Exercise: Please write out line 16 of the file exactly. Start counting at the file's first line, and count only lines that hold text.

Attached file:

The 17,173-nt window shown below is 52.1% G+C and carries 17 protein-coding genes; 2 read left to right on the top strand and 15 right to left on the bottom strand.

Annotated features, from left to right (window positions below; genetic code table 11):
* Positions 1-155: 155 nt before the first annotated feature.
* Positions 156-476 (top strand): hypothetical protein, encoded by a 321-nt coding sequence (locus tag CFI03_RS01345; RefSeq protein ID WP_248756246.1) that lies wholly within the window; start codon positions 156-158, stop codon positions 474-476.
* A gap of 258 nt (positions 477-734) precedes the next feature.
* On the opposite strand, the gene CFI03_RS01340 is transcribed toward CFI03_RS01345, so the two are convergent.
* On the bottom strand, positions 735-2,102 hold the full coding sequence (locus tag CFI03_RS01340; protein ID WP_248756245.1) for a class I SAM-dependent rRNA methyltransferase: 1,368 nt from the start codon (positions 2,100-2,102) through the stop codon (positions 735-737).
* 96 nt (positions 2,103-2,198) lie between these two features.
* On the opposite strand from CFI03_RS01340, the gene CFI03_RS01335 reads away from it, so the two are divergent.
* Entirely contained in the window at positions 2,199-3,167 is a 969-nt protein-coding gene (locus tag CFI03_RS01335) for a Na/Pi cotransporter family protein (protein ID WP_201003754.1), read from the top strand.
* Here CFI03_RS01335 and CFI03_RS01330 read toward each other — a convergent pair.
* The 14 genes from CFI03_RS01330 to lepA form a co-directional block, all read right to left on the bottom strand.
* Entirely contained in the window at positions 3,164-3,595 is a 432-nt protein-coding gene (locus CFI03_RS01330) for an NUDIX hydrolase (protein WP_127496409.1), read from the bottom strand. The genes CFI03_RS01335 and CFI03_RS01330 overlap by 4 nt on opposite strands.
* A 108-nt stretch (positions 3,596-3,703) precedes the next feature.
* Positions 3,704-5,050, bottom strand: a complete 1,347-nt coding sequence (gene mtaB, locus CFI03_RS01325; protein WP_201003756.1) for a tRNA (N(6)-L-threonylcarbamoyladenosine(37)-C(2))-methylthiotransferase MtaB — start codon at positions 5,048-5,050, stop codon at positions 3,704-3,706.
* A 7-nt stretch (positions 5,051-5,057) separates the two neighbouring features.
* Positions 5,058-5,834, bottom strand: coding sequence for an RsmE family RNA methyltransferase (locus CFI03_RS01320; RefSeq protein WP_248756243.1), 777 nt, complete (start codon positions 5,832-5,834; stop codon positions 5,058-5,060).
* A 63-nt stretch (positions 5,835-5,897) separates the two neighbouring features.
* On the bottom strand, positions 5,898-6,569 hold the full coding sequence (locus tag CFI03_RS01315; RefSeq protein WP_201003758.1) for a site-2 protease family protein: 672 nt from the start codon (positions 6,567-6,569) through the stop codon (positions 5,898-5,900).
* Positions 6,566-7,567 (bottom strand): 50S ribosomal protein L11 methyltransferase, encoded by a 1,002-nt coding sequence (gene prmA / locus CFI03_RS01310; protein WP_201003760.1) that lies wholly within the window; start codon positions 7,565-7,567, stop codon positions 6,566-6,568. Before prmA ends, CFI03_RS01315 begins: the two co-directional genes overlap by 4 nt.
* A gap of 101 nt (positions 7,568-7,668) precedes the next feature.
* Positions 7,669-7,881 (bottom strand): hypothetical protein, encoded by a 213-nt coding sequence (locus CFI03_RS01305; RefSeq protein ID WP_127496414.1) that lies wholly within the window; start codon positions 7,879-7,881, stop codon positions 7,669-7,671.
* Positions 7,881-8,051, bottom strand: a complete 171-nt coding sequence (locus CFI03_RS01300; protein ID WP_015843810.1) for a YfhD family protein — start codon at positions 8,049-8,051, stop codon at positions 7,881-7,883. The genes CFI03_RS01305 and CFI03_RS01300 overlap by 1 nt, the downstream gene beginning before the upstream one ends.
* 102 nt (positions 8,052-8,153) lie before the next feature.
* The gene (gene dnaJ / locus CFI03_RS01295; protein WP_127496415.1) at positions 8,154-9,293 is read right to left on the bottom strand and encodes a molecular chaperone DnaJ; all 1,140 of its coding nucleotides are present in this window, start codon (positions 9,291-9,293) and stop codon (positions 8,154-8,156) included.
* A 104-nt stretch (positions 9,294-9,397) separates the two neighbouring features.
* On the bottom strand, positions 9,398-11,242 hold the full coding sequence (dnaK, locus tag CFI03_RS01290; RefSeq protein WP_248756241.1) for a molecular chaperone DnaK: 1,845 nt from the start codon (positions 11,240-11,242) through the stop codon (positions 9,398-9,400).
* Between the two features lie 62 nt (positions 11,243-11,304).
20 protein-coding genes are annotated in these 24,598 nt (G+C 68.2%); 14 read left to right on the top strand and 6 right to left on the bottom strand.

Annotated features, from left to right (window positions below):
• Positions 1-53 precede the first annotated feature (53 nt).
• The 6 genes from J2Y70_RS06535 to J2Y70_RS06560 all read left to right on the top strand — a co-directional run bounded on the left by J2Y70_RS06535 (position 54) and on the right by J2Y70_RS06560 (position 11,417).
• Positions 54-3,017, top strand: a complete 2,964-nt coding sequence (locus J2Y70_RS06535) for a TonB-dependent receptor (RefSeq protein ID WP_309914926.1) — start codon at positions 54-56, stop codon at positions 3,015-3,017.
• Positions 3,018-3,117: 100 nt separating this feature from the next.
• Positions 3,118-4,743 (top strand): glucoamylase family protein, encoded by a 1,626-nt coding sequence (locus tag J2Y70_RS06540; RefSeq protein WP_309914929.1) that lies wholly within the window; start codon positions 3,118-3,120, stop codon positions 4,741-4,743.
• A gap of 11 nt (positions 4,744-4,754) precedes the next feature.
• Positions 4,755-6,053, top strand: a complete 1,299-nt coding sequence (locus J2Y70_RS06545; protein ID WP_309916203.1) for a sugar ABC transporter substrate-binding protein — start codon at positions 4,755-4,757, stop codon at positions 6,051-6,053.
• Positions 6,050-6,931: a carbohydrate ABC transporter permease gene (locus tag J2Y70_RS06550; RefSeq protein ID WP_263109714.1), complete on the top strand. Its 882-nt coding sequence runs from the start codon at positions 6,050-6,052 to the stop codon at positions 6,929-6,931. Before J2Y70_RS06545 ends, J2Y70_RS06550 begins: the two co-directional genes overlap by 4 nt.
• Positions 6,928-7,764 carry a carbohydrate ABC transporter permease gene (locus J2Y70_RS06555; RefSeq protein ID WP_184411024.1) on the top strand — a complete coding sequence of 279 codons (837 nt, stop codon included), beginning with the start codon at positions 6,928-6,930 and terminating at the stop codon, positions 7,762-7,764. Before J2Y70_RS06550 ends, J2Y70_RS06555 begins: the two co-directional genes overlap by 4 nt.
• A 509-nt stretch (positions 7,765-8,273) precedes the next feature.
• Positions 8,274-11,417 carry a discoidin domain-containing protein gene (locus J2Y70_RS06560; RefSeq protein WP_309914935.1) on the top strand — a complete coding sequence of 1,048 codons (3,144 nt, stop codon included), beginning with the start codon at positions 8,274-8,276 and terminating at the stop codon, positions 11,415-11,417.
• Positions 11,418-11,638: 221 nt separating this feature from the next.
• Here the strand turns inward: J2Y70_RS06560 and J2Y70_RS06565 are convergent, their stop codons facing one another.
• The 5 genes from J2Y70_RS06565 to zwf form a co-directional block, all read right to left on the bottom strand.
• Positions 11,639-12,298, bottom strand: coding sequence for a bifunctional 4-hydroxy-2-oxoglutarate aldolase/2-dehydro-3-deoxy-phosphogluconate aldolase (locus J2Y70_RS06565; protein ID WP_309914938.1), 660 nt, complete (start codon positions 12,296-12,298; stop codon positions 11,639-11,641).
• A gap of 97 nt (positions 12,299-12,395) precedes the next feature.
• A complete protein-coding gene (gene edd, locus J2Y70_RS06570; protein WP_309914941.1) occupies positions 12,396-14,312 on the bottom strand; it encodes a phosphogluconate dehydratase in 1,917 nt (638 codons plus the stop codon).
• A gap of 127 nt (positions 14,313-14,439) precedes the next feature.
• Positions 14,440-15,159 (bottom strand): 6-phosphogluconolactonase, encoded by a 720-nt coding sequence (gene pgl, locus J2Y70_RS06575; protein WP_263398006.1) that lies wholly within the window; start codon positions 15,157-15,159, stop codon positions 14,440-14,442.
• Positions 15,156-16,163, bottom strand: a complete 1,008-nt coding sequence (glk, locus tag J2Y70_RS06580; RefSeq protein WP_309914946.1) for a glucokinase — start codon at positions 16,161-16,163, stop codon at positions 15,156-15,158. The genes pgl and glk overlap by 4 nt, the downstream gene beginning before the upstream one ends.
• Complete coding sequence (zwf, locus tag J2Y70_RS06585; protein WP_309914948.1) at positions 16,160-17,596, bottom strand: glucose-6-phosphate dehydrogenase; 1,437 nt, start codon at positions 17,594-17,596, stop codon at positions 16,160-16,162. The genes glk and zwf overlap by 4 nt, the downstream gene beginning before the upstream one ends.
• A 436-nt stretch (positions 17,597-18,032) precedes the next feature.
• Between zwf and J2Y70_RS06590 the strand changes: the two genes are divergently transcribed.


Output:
* A 7-nt stretch (positions 5,051-5,057) separates the two neighbouring features.